I was walking home around 12:30 a.m. after a party Saturday night. I was listening to Company of Thieves on my phone with my earbuds. A group of three or four people were standing on a corner at Lawrence and either Drake or another street just before Central Park Avenue. One of them, a man, tried to hand me what looked like a rolled-up Red Eye. I shook my head, said no, and kept walking. I did not break stride, I did not make eye contact.

That man grabbed my arm and shoved the rolled-up newspaper under my arm.

I was stunned.

I whipped around, yanked out my earbuds and shouted “WHAT?” I held the paper in my hand, not looking at it — looking at him.

“That’s yours,” he said, surprised by my anger.

“No it’s not,” I seethed, shaking the paper back at him. “Take it back.”

He started to walk away toward his friends. I moved to throw it at him, but a woman who seemed to be part of the group stepped forward.

“Hey, hey, hey,” she said, and took the paper back from me.

“Thank you,” I said, annoyed, and walked away.

I wanted to run but I felt stupid. I honestly wasn’t sure what had just happened. It didn’t seem like the typical street harassment situation — were those people an organized group, distributing literature at midnight(!!!)? Or was that guy just being your garden variety douche bag trying to get my attention, having no clue that all I wanted was to get home without feeling afraid?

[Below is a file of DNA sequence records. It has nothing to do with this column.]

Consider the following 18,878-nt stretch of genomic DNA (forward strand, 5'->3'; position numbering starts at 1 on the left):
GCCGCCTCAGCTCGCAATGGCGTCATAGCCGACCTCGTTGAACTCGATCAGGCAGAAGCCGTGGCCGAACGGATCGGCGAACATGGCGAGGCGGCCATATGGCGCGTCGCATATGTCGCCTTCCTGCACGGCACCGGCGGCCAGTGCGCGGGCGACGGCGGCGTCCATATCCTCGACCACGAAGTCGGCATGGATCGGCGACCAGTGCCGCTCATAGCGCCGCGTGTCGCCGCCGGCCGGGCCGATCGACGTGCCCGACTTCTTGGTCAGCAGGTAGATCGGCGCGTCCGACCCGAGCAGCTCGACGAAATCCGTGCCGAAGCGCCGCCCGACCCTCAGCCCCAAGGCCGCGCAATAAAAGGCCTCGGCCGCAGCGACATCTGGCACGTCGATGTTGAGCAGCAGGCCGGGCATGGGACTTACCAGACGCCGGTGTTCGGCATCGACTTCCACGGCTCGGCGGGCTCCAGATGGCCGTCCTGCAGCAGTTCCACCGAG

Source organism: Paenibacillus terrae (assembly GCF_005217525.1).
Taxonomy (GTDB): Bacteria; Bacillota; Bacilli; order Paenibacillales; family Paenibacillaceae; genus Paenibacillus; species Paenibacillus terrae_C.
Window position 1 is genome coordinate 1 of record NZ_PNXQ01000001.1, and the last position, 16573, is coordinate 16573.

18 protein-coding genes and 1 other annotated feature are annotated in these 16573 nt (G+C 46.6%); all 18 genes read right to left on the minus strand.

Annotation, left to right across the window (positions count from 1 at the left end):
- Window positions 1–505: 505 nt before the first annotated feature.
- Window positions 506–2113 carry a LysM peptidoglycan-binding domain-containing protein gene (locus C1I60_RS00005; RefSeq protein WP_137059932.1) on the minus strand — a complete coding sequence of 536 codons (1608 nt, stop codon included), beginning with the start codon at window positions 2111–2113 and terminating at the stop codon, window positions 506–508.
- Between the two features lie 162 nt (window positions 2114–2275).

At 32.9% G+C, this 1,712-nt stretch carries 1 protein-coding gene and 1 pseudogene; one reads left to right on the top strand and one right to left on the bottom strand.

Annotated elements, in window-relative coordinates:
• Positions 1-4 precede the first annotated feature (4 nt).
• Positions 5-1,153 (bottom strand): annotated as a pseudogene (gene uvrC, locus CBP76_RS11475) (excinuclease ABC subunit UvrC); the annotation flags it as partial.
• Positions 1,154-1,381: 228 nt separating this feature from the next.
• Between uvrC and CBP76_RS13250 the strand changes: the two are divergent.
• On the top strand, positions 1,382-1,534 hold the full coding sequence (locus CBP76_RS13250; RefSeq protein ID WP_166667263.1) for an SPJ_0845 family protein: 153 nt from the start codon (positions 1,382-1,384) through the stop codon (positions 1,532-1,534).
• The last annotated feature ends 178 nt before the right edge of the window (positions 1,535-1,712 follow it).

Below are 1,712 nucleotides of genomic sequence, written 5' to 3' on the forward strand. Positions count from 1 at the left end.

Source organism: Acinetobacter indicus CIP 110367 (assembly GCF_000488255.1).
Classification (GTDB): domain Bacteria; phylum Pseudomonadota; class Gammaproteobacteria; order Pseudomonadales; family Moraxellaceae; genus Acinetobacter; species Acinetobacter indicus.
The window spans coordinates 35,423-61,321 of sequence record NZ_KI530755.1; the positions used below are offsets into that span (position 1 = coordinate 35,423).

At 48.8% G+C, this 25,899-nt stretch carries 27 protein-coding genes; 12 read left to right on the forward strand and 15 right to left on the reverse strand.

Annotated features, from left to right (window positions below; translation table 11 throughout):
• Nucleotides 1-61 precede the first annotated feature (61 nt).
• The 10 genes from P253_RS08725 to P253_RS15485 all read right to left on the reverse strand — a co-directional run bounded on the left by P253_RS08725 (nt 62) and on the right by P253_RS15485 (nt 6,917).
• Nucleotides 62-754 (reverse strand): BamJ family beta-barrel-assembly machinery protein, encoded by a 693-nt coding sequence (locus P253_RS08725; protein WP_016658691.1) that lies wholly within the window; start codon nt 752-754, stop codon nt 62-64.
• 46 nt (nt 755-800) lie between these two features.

I realized after I got home that it didn’t matter. Call it street harassment, call it general, unsolicited attention — neither made it okay for him to grab my arm, or to touch me at all. I felt immediately angry because I was scared.

That night I ranted on Facebook, I ranted on Twitter. A friend saw and texted right away. The next day, a lot of people who know and love me told me I shouldn’t walk alone at night.

I thought about that a lot. A day later, I responded to those online comments.

I will not let asshole behavior dictate my choices and actions, like when I leave a party, or when is and isn’t a good time for me to walk on my own street.

I will, however, be taking a self-defense class in the West Loop on Saturday, Dec. 6. If you’re a woman in Chicago and you want to come, let me know. I’m waiting to hear back on pricing.

It’s not on us when we get harassed. I’m doing this because I want to feel more confident walking around my own neighborhood but I hate that I have to.

I am fed up. I hope you are, too.

4 thoughts on “Defense

  1. Those comments on your FB post irked me quite a bit. It is not on us as women to change our behavior to avoid harassment; it is on the harassers and their friends and society at-large to learn that this kind of behavior is not OK. I just don’t understand why this is difficult for people to understand, but there ya go.

    I’m sorry you had to deal with this again, Meryl, but I’m glad you’re going to keep doing exactly what you’re doing 😀

    • Thank you so much for your support, Molly — I know this is an important issue to you too. Let’s keep talking about it until it’s understood. You keep doing just what you’re doing, too!

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